You’ve taken on a smaller role in the adaptation for American Gods, but what are the major differences you’ve noticed between shooting that and Good Omens?
I’ve never really been there for shooting American Gods, really, because I was doing Good Omens. On the last season, I was there while they were shooting at The House on the Rock because I wasn’t going to miss seeing The House on the Rock. And I was there in Season 1 for the first meeting of Shadow [Ricky Whittle] and Wednesday [Ian McShane]. So, I seem to get in there for the absolutely iconic moments of American Gods. The problem with being in England making Good Omens, while American Gods was being put together in Los Angeles and Toronto, is that I’m not there.
But I guess the biggest difference for me if you’re looking at the two of them, is American Gods, is for all its incredible weirdness, is fundamentally a straightforward American show being made like straightforward American shows. It has a writers room; it has lots of directors coming in; it’s being made in Toronto and so on and so forth.
Good Omens was not really made like that. I was the showrunner, but I was also the only writer. We only had one director, even though its six episodes long. Douglas shot something essentially twice the length of a normal movie. And then we had 11 months of post-production with Douglas and I sitting on various sofas and seats, first in editing rooms, then in the FX room, signing off on and approving the graphics, just watching it over and over again. Basically, we wound up with this enormous production which is in a lot of ways very personal and handmade. Douglas and I made it by hand and worked directly with all the heads of the departments and mostly we encouraged them along with—what we would say to them is, ‘You’re probably at a point in your career where there are ideas that you have that you go, ‘This is actually a bit too mad to mention to people.’ Those are the ideas we want.’ We want the stuff that’s just too barking mad, and then let’s work with it. We got things out of that that I don’t think we ever would’ve seen.
Are you itching to bring any of your other stories to TV now?
There’s some existing work that I’d really like to bring to TV and then there’s also some original things. There was a period back in the late 1990s where I was asked to put together a TV series, and I put one together and was told it was too weird, so I tried another and I was told that was too weird also. I took the rights back rather than the money and they’ve been just sort of sitting there, two completely realized TV series, that were probably, quite frankly, too weird for 1998. And probably would’ve been impossible to make in 1998. But I look at those and think they’d both be terrific now.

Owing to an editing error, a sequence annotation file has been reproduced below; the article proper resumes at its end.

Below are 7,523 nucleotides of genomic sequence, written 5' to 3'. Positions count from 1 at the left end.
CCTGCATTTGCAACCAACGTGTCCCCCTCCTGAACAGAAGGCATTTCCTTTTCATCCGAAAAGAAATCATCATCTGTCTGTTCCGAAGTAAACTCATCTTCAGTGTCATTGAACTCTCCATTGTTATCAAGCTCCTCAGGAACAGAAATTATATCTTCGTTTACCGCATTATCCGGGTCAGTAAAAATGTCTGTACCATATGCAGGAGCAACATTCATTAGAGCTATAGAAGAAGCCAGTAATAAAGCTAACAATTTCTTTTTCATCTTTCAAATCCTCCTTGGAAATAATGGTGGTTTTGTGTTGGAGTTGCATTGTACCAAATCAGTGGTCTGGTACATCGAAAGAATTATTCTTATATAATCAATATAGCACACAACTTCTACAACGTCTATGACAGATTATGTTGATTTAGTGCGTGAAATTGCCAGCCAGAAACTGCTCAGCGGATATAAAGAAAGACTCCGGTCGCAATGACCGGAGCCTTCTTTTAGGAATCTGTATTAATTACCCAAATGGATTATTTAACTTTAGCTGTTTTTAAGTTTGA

So, I love the idea of making some new stuff, but then also looking at what existing stuff would actually work best on television, obviously people now are sort of pointing at Sandman a lot. For years, people have tried and failed to make Sandman movies, normally because you’re trying to take the equivalent of about 85 issues of story and squeeze them into 120 minutes. So, a lot of people are looking around and going ‘Ah, you don’t have to do that anymore.’ With any luck, I would love to see that happen.
For fans coming into this world for the very first time, without having read the book, what are three things that you can tease that they can expect to see?
Well, you can expect a fine, classical education that will take you through 6,000 years of human history from the Garden of Eden through to Carnaby Street in the Swingin ’60s, by way of King Arthur’s Britain, and you’ll meet people like Shakespeare along the way. You will actually get to encounter the sunken city of Atlantis after it rises beneath a cruise ship and what happens when the people come on board. And, you will get to see what happens when the demon Crowley imagines that his car is not on fire. On the way, you will watch an angel and a demon and you’ll go to the only actual seance in human history in which anything actually happens.
It is this weird oxymoron where on the one hand this is the biggest thing the BBC has made to date, pre-Lord of the Rings, and it is this incredibly personal thing. I hope you’ll like it.
Good Omens, Series Premiere, Friday, May 31 on Prime Video.